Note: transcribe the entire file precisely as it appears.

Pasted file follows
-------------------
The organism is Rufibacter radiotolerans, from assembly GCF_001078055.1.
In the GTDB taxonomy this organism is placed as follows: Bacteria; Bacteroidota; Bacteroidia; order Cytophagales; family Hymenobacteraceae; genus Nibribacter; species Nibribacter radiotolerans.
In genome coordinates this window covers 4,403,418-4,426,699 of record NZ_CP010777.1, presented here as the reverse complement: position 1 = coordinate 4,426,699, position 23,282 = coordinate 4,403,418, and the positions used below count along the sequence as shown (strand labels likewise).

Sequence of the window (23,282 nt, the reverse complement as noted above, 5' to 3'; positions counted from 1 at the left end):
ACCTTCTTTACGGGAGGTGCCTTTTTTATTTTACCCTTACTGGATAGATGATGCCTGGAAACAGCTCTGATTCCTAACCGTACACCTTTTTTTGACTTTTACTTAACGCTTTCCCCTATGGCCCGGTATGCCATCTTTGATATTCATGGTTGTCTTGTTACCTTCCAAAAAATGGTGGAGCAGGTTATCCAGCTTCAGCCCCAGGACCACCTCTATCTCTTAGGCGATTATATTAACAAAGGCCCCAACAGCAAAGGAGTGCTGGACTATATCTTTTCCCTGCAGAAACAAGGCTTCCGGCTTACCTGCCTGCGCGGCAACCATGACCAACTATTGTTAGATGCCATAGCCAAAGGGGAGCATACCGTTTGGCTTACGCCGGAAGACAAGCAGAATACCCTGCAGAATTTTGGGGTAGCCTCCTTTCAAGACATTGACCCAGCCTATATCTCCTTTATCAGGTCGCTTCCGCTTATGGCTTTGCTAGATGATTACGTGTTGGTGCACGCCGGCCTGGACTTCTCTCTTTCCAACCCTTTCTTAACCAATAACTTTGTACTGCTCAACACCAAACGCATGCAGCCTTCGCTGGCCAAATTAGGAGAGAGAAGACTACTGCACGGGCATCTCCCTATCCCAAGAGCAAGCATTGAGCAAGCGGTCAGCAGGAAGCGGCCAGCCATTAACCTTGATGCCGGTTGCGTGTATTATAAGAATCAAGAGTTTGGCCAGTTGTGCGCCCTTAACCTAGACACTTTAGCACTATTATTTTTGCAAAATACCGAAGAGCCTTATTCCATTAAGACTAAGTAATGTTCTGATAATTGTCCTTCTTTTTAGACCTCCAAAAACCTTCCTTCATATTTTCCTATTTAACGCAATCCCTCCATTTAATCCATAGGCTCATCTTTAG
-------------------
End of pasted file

The organism is Rufibacter radiotolerans, from assembly GCF_001078055.1.
In the GTDB taxonomy this organism is placed as follows: Bacteria; Bacteroidota; Bacteroidia; order Cytophagales; family Hymenobacteraceae; genus Nibribacter; species Nibribacter radiotolerans.
In genome coordinates this window covers 4,403,418-4,426,699 of record NZ_CP010777.1, presented here as the reverse complement: position 1 = coordinate 4,426,699, position 23,282 = coordinate 4,403,418, and the positions used below count along the sequence as shown (strand labels likewise).

Sequence of the window (23,282 nt, the reverse complement as noted above, 5' to 3'; positions counted from 1 at the left end):
ACCTTCTTTACGGGAGGTGCCTTTTTTATTTTACCCTTACTGGATAGATGATGCCTGGAAACAGCTCTGATTCCTAACCGTACACCTTTTTTTGACTTTTACTTAACGCTTTCCCCTATGGCCCGGTATGCCATCTTTGATATTCATGGTTGTCTTGTTACCTTCCAAAAAATGGTGGAGCAGGTTATCCAGCTTCAGCCCCAGGACCACCTCTATCTCTTAGGCGATTATATTAACAAAGGCCCCAACAGCAAAGGAGTGCTGGACTATATCTTTTCCCTGCAGAAACAAGGCTTCCGGCTTACCTGCCTGCGCGGCAACCATGACCAACTATTGTTAGATGCCATAGCCAAAGGGGAGCATACCGTTTGGCTTACGCCGGAAGACAAGCAGAATACCCTGCAGAATTTTGGGGTAGCCTCCTTTCAAGACATTGACCCAGCCTATATCTCCTTTATCAGGTCGCTTCCGCTTATGGCTTTGCTAGATGATTACGTGTTGGTGCACGCCGGCCTGGACTTCTCTCTTTCCAACCCTTTCTTAACCAATAACTTTGTACTGCTCAACACCAAACGCATGCAGCCTTCGCTGGCCAAATTAGGAGAGAGAAGACTACTGCACGGGCATCTCCCTATCCCAAGAGCAAGCATTGAGCAAGCGGTCAGCAGGAAGCGGCCAGCCATTAACCTTGATGCCGGTTGCGTGTATTATAAGAATCAAGAGTTTGGCCAGTTGTGCGCCCTTAACCTAGACACTTTAGCACTATTATTTTTGCAAAATACCGAAGAGCCTTATTCCATTAAGACTAAGTAATGTTCTGATAATTGTCCTTCTTTTTAGACCTCCAAAAACCTTCCTTCATATTTTCCTATTTAACGCAATCCCTCCATTTAATCCATAGGCTCATCTTTAG